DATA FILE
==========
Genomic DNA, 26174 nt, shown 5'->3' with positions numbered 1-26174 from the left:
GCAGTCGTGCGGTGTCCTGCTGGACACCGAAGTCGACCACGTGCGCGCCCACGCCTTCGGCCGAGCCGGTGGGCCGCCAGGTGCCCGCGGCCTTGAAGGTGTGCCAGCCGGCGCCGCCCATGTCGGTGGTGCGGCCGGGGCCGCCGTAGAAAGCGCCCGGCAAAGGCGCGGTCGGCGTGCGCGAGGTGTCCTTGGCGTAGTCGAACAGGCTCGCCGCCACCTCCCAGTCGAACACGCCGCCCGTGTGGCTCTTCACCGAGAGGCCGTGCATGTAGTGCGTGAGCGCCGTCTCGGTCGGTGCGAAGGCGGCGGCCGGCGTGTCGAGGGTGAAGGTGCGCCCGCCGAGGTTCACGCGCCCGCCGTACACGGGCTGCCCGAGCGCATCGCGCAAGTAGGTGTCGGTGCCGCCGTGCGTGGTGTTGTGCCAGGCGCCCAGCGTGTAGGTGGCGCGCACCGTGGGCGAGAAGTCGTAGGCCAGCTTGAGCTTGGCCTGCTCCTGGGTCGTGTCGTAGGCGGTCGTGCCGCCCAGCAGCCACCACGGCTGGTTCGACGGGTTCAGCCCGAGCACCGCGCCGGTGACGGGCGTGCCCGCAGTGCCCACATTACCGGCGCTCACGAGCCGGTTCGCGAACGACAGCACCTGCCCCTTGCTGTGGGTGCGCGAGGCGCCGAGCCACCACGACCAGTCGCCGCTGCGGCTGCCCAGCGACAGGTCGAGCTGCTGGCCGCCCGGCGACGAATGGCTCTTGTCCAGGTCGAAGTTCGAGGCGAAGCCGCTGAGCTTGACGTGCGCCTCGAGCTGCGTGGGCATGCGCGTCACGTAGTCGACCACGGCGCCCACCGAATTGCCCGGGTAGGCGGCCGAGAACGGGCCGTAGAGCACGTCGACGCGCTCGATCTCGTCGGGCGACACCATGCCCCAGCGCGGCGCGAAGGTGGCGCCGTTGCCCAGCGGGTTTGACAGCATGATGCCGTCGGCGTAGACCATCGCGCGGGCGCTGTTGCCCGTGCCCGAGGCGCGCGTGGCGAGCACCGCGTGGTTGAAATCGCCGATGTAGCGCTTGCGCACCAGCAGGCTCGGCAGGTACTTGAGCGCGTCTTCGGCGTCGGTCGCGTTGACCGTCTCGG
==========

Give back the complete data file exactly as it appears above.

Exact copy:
Genomic DNA, 26174 nt, shown 5'->3' with positions numbered 1-26174 from the left:
GCAGTCGTGCGGTGTCCTGCTGGACACCGAAGTCGACCACGTGCGCGCCCACGCCTTCGGCCGAGCCGGTGGGCCGCCAGGTGCCCGCGGCCTTGAAGGTGTGCCAGCCGGCGCCGCCCATGTCGGTGGTGCGGCCGGGGCCGCCGTAGAAAGCGCCCGGCAAAGGCGCGGTCGGCGTGCGCGAGGTGTCCTTGGCGTAGTCGAACAGGCTCGCCGCCACCTCCCAGTCGAACACGCCGCCCGTGTGGCTCTTCACCGAGAGGCCGTGCATGTAGTGCGTGAGCGCCGTCTCGGTCGGTGCGAAGGCGGCGGCCGGCGTGTCGAGGGTGAAGGTGCGCCCGCCGAGGTTCACGCGCCCGCCGTACACGGGCTGCCCGAGCGCATCGCGCAAGTAGGTGTCGGTGCCGCCGTGCGTGGTGTTGTGCCAGGCGCCCAGCGTGTAGGTGGCGCGCACCGTGGGCGAGAAGTCGTAGGCCAGCTTGAGCTTGGCCTGCTCCTGGGTCGTGTCGTAGGCGGTCGTGCCGCCCAGCAGCCACCACGGCTGGTTCGACGGGTTCAGCCCGAGCACCGCGCCGGTGACGGGCGTGCCCGCAGTGCCCACATTACCGGCGCTCACGAGCCGGTTCGCGAACGACAGCACCTGCCCCTTGCTGTGGGTGCGCGAGGCGCCGAGCCACCACGACCAGTCGCCGCTGCGGCTGCCCAGCGACAGGTCGAGCTGCTGGCCGCCCGGCGACGAATGGCTCTTGTCCAGGTCGAAGTTCGAGGCGAAGCCGCTGAGCTTGACGTGCGCCTCGAGCTGCGTGGGCATGCGCGTCACGTAGTCGACCACGGCGCCCACCGAATTGCCCGGGTAGGCGGCCGAGAACGGGCCGTAGAGCACGTCGACGCGCTCGATCTCGTCGGGCGACACCATGCCCCAGCGCGGCGCGAAGGTGGCGCCGTTGCCCAGCGGGTTTGACAGCATGATGCCGTCGGCGTAGACCATCGCGCGGGCGCTGTTGCCCGTGCCCGAGGCGCGCGTGGCGAGCACCGCGTGGTTGAAATCGCCGATGTAGCGCTTGCGCACCAGCAGGCTCGGCAGGTACTTGAGCGCGTCTTCGGCGTCGGTCGCGTTGACCGTCTCGG